Living with Gratitude
The Hardin Family moved to Castle Pines Village in July 2014. The kindness and generosity of the community have surrounded the Hardins with love as they learned of Michele’s recent cancer diagnosis. Michele and David pose with their children Kate, Luke, and Matthew.
By Amanda Merriman; photo courtesy of Amy Caroline Photography
For Michele Hardin, living life with an upbeat attitude comes naturally. Throughout her life she has found the positive side in every negative situation. Michele believes every day is a gift. This way of living was put to the ultimate test when she discovered she had stage three rectal cancer.
Michele and her husband David moved from Portland, Oregon to Castle Pines Village (CPV) with their three children (Matthew, Luke, and Kate) in July 2014. Here in Colorado, David enjoys a better work-life balance working as a doctor in the Denver area, the children are involved in various activities, and Michele keeps the family running smoothly while also volunteering in the parent-teacher organization at the children’s school. But as time passed, Michele noticed something was amiss in her body.
Michele had not yet established care with a family doctor. When she tried to schedule an appointment, the doctor she chose was booked out for months. At that point, Michele became her own advocate and asked for a referral to a gastroenterologist (GI doctor). The GI doctor recommended Michele have a colonoscopy, a common screening test for abnormalities in the colon. The results were shocking: a large tumor was discovered in her colon. The tumor was removed just two weeks later, leaving Michele with a new diagnosis of stage three rectal cancer. The tumor was completely removed but Michele still needed 12 rounds of chemotherapy to ensure there are no cancer cells remaining in her body. In moments like this it would be understandable for a person to fall apart.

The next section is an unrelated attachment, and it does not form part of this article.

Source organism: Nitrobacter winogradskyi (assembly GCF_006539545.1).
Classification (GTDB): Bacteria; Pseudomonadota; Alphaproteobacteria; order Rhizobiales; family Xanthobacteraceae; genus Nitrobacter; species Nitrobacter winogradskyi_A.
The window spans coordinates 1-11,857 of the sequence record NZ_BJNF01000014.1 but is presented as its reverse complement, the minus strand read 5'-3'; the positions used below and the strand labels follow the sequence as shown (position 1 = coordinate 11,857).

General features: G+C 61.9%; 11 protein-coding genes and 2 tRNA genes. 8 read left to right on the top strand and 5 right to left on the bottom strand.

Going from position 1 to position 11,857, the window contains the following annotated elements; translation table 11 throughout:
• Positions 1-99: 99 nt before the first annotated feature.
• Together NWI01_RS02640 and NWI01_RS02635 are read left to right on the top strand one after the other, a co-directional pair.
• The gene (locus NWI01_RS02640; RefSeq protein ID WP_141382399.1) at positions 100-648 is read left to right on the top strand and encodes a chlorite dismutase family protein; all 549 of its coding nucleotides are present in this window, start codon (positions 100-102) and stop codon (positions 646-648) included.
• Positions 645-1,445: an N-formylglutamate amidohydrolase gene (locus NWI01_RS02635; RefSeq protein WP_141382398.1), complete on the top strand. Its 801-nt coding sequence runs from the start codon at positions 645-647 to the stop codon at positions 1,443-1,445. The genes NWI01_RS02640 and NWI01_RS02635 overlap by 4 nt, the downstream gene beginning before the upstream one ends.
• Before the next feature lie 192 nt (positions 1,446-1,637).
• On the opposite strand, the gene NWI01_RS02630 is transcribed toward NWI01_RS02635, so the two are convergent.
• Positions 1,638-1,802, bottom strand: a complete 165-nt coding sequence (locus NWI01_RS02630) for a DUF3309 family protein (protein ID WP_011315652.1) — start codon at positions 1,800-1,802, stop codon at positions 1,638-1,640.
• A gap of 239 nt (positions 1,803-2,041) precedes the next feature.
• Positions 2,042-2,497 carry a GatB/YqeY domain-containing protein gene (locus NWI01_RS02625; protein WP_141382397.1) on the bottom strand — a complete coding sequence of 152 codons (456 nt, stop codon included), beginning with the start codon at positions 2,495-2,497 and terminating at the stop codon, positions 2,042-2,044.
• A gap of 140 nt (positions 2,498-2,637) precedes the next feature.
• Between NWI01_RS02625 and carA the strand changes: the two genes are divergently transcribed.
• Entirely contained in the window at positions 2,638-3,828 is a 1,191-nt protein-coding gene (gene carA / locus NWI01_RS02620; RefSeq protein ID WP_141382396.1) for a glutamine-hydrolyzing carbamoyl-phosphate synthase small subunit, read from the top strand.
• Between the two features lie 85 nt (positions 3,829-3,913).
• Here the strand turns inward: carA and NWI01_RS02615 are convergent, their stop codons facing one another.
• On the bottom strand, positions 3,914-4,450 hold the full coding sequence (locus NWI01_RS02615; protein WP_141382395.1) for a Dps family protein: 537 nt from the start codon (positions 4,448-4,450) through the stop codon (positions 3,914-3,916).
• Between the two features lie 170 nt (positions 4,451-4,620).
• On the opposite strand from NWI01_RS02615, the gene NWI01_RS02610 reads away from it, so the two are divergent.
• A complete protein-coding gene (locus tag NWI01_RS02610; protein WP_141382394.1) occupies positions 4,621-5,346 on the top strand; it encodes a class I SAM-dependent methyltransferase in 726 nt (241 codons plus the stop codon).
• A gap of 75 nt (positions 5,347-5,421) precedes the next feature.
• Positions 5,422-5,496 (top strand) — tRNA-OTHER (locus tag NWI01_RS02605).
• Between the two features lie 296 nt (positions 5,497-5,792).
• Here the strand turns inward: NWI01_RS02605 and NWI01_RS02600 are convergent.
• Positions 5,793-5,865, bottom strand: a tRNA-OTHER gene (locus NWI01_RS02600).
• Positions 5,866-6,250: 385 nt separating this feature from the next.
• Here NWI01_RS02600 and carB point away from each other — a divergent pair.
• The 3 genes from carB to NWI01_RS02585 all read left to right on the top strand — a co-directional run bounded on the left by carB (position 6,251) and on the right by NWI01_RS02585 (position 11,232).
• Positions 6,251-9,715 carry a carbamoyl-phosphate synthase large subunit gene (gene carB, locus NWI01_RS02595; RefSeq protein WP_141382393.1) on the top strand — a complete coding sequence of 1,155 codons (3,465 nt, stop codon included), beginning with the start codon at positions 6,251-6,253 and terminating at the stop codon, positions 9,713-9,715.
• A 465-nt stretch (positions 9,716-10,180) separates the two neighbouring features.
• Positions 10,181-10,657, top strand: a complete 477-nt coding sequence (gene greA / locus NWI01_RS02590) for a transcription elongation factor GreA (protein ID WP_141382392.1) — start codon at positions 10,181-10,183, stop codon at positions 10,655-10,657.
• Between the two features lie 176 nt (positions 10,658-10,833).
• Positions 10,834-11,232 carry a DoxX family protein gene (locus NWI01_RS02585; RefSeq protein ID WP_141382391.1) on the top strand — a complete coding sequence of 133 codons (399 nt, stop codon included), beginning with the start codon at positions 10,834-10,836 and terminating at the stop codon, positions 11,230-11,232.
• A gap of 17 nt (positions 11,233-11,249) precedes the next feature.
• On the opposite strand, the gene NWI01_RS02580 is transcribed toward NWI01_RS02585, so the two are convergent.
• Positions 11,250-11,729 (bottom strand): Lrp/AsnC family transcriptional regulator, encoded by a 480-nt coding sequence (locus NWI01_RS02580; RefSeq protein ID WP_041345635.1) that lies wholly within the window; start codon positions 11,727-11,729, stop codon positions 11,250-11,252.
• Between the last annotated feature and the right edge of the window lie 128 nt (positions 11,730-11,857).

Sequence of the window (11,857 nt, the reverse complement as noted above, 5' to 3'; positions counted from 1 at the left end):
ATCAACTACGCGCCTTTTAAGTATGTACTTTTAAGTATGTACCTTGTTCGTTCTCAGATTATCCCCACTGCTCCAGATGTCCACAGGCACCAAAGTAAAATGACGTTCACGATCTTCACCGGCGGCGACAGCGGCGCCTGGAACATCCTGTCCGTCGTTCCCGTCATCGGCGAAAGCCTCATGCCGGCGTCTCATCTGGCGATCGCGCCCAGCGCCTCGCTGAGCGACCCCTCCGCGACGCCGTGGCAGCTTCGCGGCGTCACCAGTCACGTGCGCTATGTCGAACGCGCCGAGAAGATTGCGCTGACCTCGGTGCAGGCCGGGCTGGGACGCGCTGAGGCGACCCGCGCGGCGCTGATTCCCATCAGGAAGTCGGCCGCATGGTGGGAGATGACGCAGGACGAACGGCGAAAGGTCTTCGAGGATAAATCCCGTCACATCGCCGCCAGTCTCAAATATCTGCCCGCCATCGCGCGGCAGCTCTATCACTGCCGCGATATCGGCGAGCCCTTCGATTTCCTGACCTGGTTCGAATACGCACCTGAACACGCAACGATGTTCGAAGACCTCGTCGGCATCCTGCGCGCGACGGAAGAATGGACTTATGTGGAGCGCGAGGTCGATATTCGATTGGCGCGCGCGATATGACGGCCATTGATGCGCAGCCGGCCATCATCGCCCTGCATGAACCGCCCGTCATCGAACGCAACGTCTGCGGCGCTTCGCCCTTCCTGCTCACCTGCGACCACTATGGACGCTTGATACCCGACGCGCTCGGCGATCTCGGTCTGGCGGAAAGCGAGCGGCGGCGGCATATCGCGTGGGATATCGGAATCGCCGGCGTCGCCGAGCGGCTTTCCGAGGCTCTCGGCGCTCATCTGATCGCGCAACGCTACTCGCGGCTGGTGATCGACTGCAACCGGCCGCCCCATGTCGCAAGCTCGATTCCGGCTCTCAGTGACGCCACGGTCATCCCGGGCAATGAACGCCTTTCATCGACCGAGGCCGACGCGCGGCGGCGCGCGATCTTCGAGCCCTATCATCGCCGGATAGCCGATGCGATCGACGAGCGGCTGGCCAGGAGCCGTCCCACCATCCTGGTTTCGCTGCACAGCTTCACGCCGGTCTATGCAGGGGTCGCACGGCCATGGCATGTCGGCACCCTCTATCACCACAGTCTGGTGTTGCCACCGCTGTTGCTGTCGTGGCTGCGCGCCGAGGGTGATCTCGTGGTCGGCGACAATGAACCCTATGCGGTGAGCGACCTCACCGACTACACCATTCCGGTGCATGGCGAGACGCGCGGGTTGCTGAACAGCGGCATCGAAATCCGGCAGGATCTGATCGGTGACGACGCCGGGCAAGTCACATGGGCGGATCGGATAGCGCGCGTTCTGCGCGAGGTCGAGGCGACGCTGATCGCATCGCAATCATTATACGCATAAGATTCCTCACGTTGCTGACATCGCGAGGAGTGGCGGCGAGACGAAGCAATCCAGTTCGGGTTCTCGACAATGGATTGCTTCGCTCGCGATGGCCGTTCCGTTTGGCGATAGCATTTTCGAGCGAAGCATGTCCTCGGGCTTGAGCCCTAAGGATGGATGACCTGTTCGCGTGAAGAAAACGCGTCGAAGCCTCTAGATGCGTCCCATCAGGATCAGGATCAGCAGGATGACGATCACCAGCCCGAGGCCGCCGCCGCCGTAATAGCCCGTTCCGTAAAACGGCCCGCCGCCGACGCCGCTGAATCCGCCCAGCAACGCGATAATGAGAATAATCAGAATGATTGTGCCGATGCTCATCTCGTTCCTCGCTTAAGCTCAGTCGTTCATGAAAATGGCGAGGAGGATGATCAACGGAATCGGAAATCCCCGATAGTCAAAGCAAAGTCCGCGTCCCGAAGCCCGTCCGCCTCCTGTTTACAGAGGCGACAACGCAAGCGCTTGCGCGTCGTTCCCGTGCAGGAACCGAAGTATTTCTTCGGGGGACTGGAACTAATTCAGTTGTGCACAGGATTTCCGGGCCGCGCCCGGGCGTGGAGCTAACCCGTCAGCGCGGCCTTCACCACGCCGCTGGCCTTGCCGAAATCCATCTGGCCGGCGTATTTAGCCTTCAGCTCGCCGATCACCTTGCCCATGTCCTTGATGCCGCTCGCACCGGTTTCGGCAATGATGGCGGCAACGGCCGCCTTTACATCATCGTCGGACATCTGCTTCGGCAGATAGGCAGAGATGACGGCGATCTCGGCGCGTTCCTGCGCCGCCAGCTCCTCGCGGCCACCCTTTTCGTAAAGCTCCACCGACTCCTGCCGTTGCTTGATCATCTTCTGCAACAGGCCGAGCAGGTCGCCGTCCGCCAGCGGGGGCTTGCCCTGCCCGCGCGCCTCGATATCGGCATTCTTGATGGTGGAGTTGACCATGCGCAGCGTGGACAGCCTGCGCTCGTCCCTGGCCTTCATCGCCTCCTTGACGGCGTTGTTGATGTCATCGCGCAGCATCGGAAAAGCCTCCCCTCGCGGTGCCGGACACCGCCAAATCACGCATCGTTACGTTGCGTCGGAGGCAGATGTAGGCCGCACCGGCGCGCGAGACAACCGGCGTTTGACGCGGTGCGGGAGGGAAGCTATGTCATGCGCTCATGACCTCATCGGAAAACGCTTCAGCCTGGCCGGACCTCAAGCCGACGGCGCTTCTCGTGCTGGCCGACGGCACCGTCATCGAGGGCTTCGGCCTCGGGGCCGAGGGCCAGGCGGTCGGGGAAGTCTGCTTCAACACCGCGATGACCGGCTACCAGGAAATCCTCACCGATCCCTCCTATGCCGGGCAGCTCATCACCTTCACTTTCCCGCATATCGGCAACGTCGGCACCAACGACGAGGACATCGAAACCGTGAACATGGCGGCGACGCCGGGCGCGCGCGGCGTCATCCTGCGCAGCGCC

Michele is far more resilient, though. She admits her diagnosis was scary, but is matter of fact about it. She finds strength in being a mother because “a parent innately finds the positive side” of things. She noted, “Cancer doesn’t have to be a horrible thing.” She is thankful she is the one with cancer, instead of her children or husband. She is thankful for discovering this diagnosis early and for the way things have fallen into place like a “perfectly played puzzle”. She is thankful for her exceptional medical care and for how David arranged for friends from Oregon to come keep Michele company during her chemotherapy sessions. She is grateful for the many ways Castle Pines has supported their family: neighbors have filled her freezer, arranged rides, and Boy Scout Troop 356 raked more than a dozen bags of leaves from the Hardin’s yard.
Michele looks forward to when her treatment is finished. In the meantime she believes in being your own health advocate, living life in a positive way, and in the power of our wonderful Castle Pines community.